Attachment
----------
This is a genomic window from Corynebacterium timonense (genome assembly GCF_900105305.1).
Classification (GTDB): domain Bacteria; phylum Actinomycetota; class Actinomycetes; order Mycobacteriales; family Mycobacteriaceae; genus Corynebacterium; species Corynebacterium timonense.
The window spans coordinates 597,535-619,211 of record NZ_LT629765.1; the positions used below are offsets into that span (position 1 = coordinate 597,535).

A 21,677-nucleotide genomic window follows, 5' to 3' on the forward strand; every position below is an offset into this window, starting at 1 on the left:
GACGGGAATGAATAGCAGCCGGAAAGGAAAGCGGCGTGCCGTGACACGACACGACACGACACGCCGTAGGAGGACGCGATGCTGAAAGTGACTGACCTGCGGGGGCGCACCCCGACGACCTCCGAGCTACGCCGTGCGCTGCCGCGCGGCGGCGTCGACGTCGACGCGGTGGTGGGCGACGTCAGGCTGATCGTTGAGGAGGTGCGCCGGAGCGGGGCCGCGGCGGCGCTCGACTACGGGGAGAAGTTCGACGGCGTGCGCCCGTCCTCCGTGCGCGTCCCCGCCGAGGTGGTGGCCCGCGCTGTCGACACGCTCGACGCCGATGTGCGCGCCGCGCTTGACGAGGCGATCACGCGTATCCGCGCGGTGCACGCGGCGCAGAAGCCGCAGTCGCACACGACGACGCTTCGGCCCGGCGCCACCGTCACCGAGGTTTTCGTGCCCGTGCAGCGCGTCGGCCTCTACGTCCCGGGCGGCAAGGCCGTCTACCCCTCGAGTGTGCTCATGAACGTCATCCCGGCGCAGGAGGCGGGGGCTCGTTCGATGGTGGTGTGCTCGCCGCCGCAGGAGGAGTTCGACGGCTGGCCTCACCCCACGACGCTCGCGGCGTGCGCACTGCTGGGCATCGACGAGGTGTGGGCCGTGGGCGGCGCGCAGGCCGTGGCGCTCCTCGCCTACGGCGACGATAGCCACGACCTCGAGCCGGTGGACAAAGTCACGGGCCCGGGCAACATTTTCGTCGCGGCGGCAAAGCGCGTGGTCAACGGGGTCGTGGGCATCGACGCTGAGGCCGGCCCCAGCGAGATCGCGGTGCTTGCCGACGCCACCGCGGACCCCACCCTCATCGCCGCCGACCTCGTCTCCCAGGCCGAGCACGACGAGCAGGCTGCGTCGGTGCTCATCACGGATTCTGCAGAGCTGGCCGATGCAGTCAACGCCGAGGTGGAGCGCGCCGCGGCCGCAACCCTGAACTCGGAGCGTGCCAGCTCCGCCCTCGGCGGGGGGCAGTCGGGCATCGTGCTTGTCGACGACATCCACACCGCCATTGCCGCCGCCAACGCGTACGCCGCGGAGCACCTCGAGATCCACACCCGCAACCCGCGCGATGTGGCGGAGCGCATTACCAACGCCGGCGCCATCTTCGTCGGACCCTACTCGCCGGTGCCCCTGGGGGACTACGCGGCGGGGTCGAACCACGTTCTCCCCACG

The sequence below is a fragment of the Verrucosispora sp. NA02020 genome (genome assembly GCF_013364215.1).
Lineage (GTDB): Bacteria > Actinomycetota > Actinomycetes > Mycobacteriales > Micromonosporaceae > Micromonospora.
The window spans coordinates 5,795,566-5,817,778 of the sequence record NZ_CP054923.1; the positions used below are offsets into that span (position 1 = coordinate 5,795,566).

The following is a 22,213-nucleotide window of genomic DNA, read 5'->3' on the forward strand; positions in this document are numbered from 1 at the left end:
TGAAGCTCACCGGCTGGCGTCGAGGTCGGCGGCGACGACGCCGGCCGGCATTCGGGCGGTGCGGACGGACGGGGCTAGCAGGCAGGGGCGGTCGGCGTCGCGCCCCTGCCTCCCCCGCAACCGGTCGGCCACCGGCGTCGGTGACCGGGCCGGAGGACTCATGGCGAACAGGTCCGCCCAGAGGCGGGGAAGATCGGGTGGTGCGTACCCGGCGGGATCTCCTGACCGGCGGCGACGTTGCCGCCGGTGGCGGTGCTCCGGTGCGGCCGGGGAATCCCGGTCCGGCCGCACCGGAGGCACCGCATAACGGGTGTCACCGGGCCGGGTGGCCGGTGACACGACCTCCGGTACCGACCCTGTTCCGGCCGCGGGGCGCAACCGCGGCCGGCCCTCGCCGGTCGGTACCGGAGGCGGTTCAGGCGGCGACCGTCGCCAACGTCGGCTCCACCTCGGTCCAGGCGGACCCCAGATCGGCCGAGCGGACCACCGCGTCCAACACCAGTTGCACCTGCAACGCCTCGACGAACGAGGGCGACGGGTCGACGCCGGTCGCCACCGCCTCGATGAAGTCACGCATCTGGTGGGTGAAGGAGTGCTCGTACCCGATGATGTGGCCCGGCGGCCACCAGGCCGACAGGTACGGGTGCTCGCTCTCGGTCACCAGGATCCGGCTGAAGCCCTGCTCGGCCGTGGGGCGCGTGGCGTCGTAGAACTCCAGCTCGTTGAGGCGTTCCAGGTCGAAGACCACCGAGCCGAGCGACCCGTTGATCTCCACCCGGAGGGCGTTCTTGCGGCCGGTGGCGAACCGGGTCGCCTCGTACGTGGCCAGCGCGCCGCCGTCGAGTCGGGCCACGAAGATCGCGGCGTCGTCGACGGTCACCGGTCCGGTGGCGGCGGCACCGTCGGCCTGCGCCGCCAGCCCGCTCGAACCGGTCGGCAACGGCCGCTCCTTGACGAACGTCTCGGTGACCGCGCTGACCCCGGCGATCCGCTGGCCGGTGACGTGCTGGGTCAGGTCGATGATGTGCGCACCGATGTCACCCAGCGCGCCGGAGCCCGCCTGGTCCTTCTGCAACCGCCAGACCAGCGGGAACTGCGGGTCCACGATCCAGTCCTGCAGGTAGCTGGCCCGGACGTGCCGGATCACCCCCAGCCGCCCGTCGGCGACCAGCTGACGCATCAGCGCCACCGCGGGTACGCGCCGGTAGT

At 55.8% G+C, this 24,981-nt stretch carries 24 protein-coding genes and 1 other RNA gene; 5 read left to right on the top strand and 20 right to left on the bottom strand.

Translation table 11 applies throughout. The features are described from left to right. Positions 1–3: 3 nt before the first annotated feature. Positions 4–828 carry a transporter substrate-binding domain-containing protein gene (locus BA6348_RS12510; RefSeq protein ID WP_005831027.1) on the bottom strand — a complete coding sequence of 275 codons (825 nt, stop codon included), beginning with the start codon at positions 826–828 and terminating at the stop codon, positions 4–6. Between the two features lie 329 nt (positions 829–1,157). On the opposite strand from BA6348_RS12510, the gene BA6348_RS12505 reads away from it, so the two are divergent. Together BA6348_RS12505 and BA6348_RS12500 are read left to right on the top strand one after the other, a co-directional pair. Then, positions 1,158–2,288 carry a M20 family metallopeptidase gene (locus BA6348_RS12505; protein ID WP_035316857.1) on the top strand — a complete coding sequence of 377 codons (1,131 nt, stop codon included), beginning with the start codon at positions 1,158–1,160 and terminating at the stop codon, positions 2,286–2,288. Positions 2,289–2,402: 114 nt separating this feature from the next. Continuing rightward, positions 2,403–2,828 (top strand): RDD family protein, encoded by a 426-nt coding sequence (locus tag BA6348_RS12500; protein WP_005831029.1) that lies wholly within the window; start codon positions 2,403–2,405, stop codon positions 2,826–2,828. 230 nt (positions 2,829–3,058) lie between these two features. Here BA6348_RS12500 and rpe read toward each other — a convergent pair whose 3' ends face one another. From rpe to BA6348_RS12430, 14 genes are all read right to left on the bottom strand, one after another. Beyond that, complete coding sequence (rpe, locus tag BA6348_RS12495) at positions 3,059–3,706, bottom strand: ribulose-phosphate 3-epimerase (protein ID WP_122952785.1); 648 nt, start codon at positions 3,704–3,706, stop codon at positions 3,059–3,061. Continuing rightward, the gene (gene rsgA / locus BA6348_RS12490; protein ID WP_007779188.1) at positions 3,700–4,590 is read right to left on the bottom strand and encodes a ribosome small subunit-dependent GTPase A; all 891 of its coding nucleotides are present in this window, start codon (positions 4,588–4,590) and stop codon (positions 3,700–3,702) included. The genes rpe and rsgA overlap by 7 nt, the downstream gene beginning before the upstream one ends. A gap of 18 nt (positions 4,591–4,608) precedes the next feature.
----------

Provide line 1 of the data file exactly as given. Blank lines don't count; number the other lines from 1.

This is a genomic window from Corynebacterium timonense (genome assembly GCF_900105305.1).